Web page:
5. Outpatient counseling

Outpatient counseling is provided by psychologists, licensed therapists, or licensed social workers. These professionals can help in different ways: understand the signs and the seriousness of the child’s problem, identify the possible cause or the important questions to explore further, propose a treatment approach, and conduct the treatment. These individuals are not able to prescribe medications. However, if medication is needed, they work in tandem with a psychiatrist who is specially trained in prescribing medication.

When selecting a therapist, the most important factor is yours and your child’s ability to build a rapport of confidence and trust with the professional you choose. You may ask them about how they assess the child, their treatment approach and how they measure progress.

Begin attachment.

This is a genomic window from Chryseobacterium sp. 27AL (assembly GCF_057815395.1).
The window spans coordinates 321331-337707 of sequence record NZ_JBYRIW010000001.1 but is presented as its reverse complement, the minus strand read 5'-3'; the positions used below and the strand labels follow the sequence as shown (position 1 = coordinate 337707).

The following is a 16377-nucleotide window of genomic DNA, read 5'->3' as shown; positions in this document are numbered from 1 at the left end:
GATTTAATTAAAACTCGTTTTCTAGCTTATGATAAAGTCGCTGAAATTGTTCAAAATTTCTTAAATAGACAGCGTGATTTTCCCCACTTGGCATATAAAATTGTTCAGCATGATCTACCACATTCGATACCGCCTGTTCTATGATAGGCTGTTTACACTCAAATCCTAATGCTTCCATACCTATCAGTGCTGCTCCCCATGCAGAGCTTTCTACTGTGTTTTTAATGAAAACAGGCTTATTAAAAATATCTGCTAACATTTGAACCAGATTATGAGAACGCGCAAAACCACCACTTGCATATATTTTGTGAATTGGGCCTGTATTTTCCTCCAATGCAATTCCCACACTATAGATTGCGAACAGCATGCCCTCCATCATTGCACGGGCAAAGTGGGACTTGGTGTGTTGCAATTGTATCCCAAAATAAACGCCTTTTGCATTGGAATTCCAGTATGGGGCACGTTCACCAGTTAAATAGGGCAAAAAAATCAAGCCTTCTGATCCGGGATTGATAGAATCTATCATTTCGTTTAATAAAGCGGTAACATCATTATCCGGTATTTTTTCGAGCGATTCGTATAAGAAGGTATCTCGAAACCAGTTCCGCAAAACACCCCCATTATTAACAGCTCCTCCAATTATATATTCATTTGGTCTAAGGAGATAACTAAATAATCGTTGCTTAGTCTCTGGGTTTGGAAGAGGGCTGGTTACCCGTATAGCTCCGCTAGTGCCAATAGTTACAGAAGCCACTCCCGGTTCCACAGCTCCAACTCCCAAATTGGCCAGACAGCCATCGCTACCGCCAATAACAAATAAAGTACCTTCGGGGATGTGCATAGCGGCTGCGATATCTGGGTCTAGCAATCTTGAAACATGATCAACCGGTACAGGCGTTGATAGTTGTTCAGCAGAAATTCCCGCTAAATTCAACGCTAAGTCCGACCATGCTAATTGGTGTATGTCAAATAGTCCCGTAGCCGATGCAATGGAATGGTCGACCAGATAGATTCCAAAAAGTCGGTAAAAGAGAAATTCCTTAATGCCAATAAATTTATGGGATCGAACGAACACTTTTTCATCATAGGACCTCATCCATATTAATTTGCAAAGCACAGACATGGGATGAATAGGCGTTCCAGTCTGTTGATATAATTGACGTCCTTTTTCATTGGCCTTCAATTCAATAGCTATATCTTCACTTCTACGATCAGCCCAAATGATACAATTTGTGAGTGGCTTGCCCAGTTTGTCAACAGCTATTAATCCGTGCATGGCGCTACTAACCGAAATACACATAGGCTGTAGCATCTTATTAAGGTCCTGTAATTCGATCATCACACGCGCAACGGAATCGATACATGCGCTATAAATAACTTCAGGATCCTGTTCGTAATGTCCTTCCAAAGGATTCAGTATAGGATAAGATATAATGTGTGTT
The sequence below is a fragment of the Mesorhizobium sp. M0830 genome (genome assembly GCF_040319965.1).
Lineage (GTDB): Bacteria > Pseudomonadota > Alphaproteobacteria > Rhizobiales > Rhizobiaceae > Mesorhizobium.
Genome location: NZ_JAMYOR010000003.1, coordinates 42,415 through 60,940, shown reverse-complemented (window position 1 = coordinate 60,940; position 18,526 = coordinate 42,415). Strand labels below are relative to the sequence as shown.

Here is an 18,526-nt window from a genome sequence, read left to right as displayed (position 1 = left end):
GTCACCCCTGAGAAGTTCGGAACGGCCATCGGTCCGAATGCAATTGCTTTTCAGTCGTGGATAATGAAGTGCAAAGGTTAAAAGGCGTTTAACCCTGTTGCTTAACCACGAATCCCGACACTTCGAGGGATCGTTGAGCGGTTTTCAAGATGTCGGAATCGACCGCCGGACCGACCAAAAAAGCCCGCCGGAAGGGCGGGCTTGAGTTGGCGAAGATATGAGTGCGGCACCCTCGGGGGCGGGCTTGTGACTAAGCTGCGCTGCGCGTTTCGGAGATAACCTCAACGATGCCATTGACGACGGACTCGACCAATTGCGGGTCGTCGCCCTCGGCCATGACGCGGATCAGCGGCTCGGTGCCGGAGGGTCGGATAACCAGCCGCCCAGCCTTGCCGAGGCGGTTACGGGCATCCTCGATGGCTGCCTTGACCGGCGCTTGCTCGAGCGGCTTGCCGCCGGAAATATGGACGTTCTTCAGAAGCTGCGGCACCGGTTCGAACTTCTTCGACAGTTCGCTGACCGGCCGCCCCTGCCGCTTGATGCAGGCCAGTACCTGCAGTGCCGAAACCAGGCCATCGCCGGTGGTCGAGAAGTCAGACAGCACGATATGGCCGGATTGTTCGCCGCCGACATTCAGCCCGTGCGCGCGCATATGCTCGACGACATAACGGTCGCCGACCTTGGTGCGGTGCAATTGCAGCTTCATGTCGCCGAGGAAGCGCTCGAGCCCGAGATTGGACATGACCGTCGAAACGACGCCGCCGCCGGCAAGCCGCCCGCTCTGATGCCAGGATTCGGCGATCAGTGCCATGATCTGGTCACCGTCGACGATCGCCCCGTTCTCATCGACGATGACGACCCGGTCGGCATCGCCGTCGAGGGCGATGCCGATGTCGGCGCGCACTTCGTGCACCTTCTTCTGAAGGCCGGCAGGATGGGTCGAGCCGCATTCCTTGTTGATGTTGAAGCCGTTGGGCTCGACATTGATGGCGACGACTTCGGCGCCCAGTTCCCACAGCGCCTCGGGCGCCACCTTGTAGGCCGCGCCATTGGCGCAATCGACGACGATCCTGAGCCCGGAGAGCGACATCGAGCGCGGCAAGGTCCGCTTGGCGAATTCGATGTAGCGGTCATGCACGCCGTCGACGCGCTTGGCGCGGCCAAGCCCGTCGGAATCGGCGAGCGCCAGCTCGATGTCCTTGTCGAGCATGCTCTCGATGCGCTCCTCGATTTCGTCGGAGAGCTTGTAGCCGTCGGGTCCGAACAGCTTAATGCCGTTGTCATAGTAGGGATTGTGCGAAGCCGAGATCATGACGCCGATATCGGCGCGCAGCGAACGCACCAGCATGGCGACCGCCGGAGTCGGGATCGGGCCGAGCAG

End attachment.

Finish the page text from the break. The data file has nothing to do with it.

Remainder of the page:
Understand there are different levels of training among professionals. For instance, a psychologist is someone who earned a master’s degree (M.S.) or a doctorate in psychology. Those with a doctoral degree (Ph.D., Psy.D. or Ed.D.) in clinical, educational, counseling, developmental psychology or research received more extensive supervised training. Social workers also may provide psychotherapy, and they have a bachelor’s degree (B.A., B.S.W., or B.S.) or a master’s degree (M.S. or M.S.W.).

6. Outpatient psychiatric care